Mayor calls for urgent support package for social care
- Government must put greater focus on care sector and address urgent need for PPE, testing, staffing and funding, says Mayor
A greater focus on supporting the social care sector to deal with the coronavirus outbreak is urgently needed, the Mayor of Greater Manchester Andy Burnham has said.
As the Manchester Evening News has highlighted today (opens new page) with reports from care homes across Greater Manchester, many are on the brink of running out of Personal Protective Equipment (PPE) and there is a lack of testing for staff and residents, leaving residents and staff at risk of infection.
Greater Manchester is still not in a position where it is receiving regular consignments of PPE for adult social care. The Government’s new system – the ‘Clipper system’ - is not expected to be operational for social care for at least two weeks.
Andy said: “The distress signals coming out of our social care system are deeply worrying. We urgently need Government to provide a stronger support package for social care: more testing, more help with staffing, increased funding and crucially more protective equipment.
“There are widespread and persistent calls from within the social care system for urgent action. People on the frontline are saying they feel under-prepared, under-resourced, and forgotten. The Government needs to ensure that the delivery of PPE to all social care settings is much more predictable to avoid shortages and care homes running out entirely.
“But testing is also crucial for staff and residents in our care homes to minimise the risk of spread of the virus. This needs to be urgently made available for everyone involved in social care. The Government should also look at the volunteer database and those who have returned to work in the NHS to see if additional staff can be made available to support those working in social care.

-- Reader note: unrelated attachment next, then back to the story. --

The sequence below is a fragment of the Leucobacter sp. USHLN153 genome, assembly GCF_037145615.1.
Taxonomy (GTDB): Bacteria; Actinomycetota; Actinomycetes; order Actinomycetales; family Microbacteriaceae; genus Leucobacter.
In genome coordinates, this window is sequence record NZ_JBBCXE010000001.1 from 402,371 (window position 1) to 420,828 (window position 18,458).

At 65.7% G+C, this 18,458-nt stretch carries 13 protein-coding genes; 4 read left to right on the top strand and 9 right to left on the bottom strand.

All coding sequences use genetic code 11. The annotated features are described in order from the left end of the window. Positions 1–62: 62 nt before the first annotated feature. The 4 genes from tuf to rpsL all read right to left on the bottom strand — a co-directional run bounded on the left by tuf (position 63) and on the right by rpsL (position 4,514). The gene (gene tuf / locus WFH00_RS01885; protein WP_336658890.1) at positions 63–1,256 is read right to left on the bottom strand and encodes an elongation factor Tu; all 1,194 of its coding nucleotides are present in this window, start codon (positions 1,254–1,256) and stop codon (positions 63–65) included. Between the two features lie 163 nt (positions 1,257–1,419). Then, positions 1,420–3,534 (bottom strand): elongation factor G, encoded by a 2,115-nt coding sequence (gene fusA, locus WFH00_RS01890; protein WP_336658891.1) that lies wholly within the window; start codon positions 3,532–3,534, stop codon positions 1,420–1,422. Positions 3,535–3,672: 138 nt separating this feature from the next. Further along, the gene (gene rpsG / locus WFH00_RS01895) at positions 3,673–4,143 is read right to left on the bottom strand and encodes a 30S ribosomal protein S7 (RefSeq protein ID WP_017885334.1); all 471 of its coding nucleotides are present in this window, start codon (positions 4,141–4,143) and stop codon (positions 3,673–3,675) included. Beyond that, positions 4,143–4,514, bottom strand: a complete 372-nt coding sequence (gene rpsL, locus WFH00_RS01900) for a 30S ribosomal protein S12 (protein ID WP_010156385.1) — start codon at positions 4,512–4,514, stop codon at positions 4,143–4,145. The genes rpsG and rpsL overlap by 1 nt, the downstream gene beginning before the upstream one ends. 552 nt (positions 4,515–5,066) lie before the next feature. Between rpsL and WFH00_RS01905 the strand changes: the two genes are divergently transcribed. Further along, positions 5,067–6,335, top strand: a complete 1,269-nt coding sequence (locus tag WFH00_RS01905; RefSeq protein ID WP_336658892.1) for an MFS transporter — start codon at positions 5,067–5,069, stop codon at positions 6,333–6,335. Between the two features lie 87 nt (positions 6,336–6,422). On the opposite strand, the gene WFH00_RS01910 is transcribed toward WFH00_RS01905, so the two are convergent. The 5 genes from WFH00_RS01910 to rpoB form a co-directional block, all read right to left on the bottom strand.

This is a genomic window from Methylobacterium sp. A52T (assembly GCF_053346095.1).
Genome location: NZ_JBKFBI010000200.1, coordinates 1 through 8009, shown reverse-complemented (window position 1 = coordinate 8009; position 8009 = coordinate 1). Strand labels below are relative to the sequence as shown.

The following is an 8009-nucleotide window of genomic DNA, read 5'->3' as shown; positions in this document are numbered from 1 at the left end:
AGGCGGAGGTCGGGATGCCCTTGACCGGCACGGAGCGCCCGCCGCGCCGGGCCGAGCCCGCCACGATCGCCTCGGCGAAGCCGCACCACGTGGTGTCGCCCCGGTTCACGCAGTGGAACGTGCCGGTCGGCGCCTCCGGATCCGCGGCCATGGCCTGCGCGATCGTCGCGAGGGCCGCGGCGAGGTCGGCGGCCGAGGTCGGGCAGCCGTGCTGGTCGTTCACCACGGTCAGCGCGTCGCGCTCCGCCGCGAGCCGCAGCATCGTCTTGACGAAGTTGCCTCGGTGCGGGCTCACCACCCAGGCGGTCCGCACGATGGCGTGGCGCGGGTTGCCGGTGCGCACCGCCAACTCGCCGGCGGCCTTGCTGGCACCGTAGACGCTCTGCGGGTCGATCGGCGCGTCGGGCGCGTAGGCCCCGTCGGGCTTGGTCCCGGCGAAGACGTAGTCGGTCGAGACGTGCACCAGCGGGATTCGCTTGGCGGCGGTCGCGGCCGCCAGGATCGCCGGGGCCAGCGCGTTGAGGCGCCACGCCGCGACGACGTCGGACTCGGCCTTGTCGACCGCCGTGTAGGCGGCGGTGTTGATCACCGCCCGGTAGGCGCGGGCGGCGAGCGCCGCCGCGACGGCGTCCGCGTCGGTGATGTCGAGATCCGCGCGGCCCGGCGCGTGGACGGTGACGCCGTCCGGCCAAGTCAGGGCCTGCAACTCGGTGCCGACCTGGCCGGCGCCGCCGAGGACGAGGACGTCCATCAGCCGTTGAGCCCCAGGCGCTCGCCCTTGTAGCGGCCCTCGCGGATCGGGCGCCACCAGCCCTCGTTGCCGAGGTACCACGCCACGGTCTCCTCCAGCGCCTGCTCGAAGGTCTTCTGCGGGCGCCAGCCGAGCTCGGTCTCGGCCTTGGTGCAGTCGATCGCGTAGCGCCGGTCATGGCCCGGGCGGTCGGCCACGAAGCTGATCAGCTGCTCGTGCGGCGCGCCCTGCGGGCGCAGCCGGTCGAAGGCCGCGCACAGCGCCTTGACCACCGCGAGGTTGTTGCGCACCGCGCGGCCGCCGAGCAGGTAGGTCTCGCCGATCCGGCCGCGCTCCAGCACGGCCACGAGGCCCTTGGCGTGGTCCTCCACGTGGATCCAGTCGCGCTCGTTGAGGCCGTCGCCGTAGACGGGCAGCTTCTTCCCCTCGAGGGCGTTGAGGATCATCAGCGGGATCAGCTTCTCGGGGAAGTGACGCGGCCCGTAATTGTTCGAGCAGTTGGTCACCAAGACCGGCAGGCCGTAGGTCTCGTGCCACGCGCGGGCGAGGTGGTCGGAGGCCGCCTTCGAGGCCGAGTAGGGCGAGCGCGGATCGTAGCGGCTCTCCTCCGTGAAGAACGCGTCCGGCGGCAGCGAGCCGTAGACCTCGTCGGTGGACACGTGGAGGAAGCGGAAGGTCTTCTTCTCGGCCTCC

“There are real pressures on our care system, and it needs to receive increased funding and to be treated on a par with the National Health Service to help us get through this. The hundreds of thousands of residents in care homes across the UK, and the dedicated staff who support them, should not be left to feel like an afterthought.”
While the Government has been announcing the number of people with COVID-19 who have died in hospital on a daily basis, the death toll is higher when including deaths out of hospital. As people aren't tested out of hospital, it’s difficult to get an accurate picture.
Figures released by the Office for National Statistics (opens new page) today showed that 217 people in care homes across England and Wales are thought to have died from coronavirus from 29 December 2019 to 3 April 2020. A total of 406 deaths occurred outside hospitals in the same period, an 11% increase on official figures counting only those in hospital.
Today, care home providers HC-One and MHA are reporting (opens new page) that 521 residents have sadly died due to confirmed or suspected coronavirus. Care England estimates (opens new page) that the total number of those who died in care homes may have almost reached 1,000.
The Mayor also called on the Government to utilise Local Authorities more to help get equipment to those who need it.
“The Government must listen and make sure that enough PPE and testing is made available in the care sector, but Whitehall simply doesn’t have the capacity to do this", said the Mayor.
"Our Local Authorities have well established logistics systems and know how to get equipment to the front line. My call to Ministers is clear – use our councils' expertise as part of this national effort.”
Article Published: 14/04/2020 16:07 PM